Friday, 17 September 2010 00:00
The second of a series on the people who make the Oyster Festival happen.
The Tall Ships sailing into sunlit Oyster Bay harbor every October heralds the start of another Oyster Festival. This year’s fleet include a pair of vessels certain to delight buffs: the Gazela, a three-mast, 177 foot long Barquentine wooden fishing ship built in 1901 in Portugal; and the Cutter Chinook, a World War II ice-breaking tug.
Over the years Tall Ships have included historic windjammers and pirate ship replicas, rebuilt European fishing boats and New England oyster sloops. Last year, a tug built 60 years ago at the West End’s long-ago Jakobson Shipyard returned to its place of origin – and a hero’s welcome.
Two volunteers book the Tall Ships for the Oyster Festival: Jim Werner and Jennifer Sappell.
Mr. Werner discovered the Oyster Festival in 2007, having recently moved to East Norwich with his bride Kristen. The young financial planner walked the fairgrounds and saw how much volunteer effort was needed. He approached Rotary a few days later and volunteered. His offer was accepted. Meanwhile he himself was recruited into the organization, whose mission is Service Above Self. His first assignment - help schedule next year’s fleet of Tall Ships.
“Here I am knowing nothing at all about anything nautical,” he says with a laugh. “I rowed crew back in school. That’s it.” He is currently a member of the Sagamore Rowing Association.
Owner of a Hofstra MBA degree, the Halliday Financial Group planner falls back on a business-like approach. “The American Sail Training Association has a guide that lists the registered ships,” Mr. Werner said. “We track who’s visiting which festivals and reach out to them.”
Competition for Tall Ships rages year-round as festivals, groups and institutions compete nationally. Ship owners, captains and booking agents know the market, and can be tough negotiators.
In wrangling Tall Ships, often the WaterFront Center is the ace in the hole. “We can use electrical and water hookups, make showers available, handle garbage pick-up, and provide similar services,” Mr. Werner said. “Captains like that.”
Ms. Sappell worked part-time in the WaterFront Center in the ‘00s. Although she now administers the Long Island North Shore Heritage Association, she remains friendly with waterfront staff and regards her West End stint as a kind of nautical homecoming.
“I love being around boats, but even more I love being around people who love boats,” she said. “I’m more crew than captain, is the truth.
“I think it’s in my blood,” she adds with a laugh. “My grandfather built his own boat.”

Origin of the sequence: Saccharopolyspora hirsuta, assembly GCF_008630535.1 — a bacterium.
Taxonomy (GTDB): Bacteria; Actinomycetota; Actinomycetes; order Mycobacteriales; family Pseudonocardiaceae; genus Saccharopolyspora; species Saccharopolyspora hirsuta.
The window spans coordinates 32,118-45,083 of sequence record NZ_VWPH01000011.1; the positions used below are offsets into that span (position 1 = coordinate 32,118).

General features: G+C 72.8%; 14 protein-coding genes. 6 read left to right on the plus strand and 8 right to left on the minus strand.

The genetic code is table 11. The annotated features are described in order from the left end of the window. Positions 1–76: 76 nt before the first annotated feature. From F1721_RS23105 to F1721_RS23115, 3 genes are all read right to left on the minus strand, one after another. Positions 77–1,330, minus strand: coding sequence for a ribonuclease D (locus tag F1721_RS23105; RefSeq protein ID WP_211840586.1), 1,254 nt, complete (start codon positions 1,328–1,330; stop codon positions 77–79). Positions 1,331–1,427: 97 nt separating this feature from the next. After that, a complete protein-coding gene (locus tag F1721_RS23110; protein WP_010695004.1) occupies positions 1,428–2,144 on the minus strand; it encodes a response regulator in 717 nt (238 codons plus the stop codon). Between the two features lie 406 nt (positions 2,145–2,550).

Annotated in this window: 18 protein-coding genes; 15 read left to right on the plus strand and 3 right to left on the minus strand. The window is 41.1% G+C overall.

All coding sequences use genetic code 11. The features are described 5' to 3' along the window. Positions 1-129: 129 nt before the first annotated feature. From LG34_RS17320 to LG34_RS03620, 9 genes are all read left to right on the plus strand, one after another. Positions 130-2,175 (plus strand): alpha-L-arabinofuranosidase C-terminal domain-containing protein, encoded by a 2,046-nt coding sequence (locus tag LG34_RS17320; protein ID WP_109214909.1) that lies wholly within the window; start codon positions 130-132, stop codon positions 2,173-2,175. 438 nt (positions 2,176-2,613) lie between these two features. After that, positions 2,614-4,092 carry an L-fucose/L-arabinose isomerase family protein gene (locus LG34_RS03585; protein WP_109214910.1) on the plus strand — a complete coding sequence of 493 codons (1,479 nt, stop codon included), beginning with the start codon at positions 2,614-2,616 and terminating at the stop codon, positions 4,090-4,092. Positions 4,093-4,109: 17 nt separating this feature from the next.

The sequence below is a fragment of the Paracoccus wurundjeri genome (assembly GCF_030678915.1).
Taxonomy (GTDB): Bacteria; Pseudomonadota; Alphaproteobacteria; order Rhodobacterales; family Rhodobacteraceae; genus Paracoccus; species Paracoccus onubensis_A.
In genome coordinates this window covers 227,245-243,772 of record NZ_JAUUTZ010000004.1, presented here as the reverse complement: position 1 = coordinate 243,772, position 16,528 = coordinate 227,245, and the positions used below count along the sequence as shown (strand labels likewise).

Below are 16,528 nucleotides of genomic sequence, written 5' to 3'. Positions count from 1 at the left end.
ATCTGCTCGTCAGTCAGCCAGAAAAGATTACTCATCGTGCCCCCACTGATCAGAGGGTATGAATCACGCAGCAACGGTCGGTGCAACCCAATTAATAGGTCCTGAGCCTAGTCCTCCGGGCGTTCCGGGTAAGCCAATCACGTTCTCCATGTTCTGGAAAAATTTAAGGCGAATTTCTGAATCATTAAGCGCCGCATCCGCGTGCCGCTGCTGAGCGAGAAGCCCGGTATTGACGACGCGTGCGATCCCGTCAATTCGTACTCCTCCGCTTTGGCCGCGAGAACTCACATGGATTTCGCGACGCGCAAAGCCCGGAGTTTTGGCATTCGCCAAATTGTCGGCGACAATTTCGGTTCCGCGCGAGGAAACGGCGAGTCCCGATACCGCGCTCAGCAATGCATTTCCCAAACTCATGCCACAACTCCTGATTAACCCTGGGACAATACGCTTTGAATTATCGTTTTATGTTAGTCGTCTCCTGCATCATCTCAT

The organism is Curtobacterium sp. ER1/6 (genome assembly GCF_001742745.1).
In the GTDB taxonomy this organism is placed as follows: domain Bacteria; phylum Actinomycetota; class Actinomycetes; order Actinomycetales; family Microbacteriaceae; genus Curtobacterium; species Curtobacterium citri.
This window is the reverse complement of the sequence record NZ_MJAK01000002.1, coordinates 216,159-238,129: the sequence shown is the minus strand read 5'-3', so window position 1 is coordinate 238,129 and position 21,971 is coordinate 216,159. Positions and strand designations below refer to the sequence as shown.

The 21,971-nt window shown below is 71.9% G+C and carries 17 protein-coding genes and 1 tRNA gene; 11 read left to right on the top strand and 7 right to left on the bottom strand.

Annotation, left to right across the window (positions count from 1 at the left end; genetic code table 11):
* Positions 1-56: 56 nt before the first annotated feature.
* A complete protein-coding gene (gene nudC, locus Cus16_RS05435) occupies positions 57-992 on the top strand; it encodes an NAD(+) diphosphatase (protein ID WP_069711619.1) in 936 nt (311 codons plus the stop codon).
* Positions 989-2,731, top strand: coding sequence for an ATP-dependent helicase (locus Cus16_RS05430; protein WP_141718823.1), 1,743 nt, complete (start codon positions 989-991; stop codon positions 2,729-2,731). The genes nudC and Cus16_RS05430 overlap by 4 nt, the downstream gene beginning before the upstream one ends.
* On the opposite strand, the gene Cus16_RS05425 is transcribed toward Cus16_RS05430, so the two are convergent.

While not a boat owner herself, Ms. Sappell takes advantage of her proximity to water – she and her husband reside in North Syosset – to do plenty of kayaking.
Born in western Massachusetts, Ms. Sappell came to Long Island in 1973 for school, choosing the State University at Stony Brook largely because of its undergraduate housing near the shore. After completing her degree in social sciences she went to work at a series of human service agencies. Eventually she moved into banking then financial administration.
Business took her a long way from the shoreline. Family responsibilities, she said, drew her back. “The WaterFront Center was like coming home,” she said. “I love maritime history, all those traditions and lure. The beauty of it all. Those brass propellers the ships had are works of art!”
Ms. Sappell scouts potential Tall Ships much of the year. Her annual vacation at her family’s home on Maine’s Penobscot Bay offers prime seating for the daily display of sailing elegance.
Negotiating with ship owners or representatives, she positions Oyster Bay as convenient and accommodating. “If I know the ship is based in Maryland, and it’s scheduled to be in Newport at the end of October, my approach is - ‘Hey, we’re in your path,’” says Ms. Sappell with a laugh.
The naturally deep harbor – about 17 feet deep at low tide – compares well with other docks, and opens the waterfront to most Tall Ship contenders. Ms. Sappell is quick to state this fact in negotiations.
Each of the partners is quick to praise the other.
“Jennifer has an incredible network of connections,” said Mr. Werner, who served last year as Rotary president. “She knows boats and she knows who to call,” Mr. Werner said. “She is an incredible resource.”
Ms. Sappell returns the compliments.
“Jim has been truly a delight, a pleasure to work with,” she says. “Jim has integrity, spunk, good humor and drive. He inspires me.”
Visit the Tall Ships next month at the Oyster Festival, and be inspired too.
(The above was submitted by ImageQuest Communications, Oyster Festival promoter.)